Draped in sacred white cloth, the procession drifted silently towards a priest calling the faithful to celebrate the Archangel Michael, a revered saint in Ethiopia.
Around dawn, thousands of worshippers gathered at the church in Amhara, the second-largest region of Ethiopia, which is staging long-awaited elections on Monday.
The devotees — some bent over canes and others clutching children — offered prayers to Saint Michael in a church bearing his name and topped with metal crosses and a soaring Ethiopian flag in the city of Bahir Dar.
Saint Michael is one of the major saints in Ethiopian Orthodox Christianity, a centuries-old faith at the heart of an ancient and proud civilisation that has evolved into Africa’s second-most populous nation.
“This is a great day for us… In our faith, we pray to Saint Michael to bring us peace, and to protect us from evil,” said Huluager Kinde, a 27-year-old worshipper.
The silence is broken when the priests present a replica of the Ark of the Covenant — the chest that housed the laws of God handed to Moses.
The crowd erupted into cheers at the arrival of the ark, the original of which is believed by Orthodox Ethiopians to be housed in Axum, an ancient town in the war-torn and famine-scarred region of Tigray.
No mention is made of the conflict that has ravaged the mountainous northern region for seven months, or the violent ethnic unrest that afflicted other parts of the country, including Amhara.
But a popular chant taken up by the congregation called over and over for peace and unity — a timely and poignant message in a multi-ethnic country of 110 million on the brink of a historic and tense election.
“Peace on Ethiopia, peace on our country, God please make our country at peace”, they sang in the ancient liturgical language Geez.
– Prayer for peace –
In the courtyard, some devotees immersed themselves in reading small, colourful Bibles while others kissed the floor and walls of the church.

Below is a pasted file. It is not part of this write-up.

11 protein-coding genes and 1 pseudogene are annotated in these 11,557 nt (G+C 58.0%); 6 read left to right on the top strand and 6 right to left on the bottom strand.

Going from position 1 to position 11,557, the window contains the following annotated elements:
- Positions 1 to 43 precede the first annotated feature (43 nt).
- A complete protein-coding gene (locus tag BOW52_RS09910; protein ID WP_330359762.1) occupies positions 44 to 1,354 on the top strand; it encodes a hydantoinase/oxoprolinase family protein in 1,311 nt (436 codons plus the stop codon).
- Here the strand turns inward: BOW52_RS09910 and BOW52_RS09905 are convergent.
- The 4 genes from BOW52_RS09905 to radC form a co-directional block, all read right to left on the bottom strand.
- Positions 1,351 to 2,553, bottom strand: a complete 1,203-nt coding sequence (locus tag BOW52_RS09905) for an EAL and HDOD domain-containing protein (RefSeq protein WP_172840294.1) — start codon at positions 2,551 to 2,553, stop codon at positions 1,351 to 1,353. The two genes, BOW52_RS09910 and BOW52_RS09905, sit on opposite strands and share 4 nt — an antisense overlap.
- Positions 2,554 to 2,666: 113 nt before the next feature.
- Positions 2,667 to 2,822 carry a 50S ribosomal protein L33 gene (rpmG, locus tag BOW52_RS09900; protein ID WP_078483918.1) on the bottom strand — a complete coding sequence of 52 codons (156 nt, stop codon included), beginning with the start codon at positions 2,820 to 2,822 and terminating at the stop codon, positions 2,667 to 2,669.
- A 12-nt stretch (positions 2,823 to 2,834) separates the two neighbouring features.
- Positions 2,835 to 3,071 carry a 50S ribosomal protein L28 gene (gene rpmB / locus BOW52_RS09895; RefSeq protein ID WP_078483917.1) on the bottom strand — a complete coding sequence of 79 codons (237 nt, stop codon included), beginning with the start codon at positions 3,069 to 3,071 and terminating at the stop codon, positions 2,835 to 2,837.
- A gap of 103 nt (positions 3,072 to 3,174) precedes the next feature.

A priest gently tapped a wooden cross against the foreheads of the faithful, offering a blessing on this holy day.
Leaving the church, Ebabu Tsega, his forehead marked with a cross drawn in ash, said the vote was “essential” for Ethiopia.
“I am very happy to go and vote because I am going to elect those who are going to lead me and represent me,” the 29-year-old elementary school teacher said.
Prime Minister Abiy Ahmed, who rose to power in 2018 on the back of popular demonstrations against the government, promised to hold Ethiopia’s most competitive elections yet.
Monday represents his first electoral test since the young prime minister embarked on a suite of democratic and economic reforms.
But many voters — including in parts of Amhara — will have to wait until September to cast their ballot, with elections postponed in about one-fifth of Ethiopia’s constituencies due to unrest and logistical problems.
In Tigray, the war-torn region next door to Amhara, there will be no election at all.
Gulilat Worku, another worshipper at the church in Bahir Dar, hoped voters would “peacefully accept” whatever the outcome of Monday’s poll.
“We pray that every Ethiopian participates in the election, and accepts the results,” the 34-year-old doctoral student said.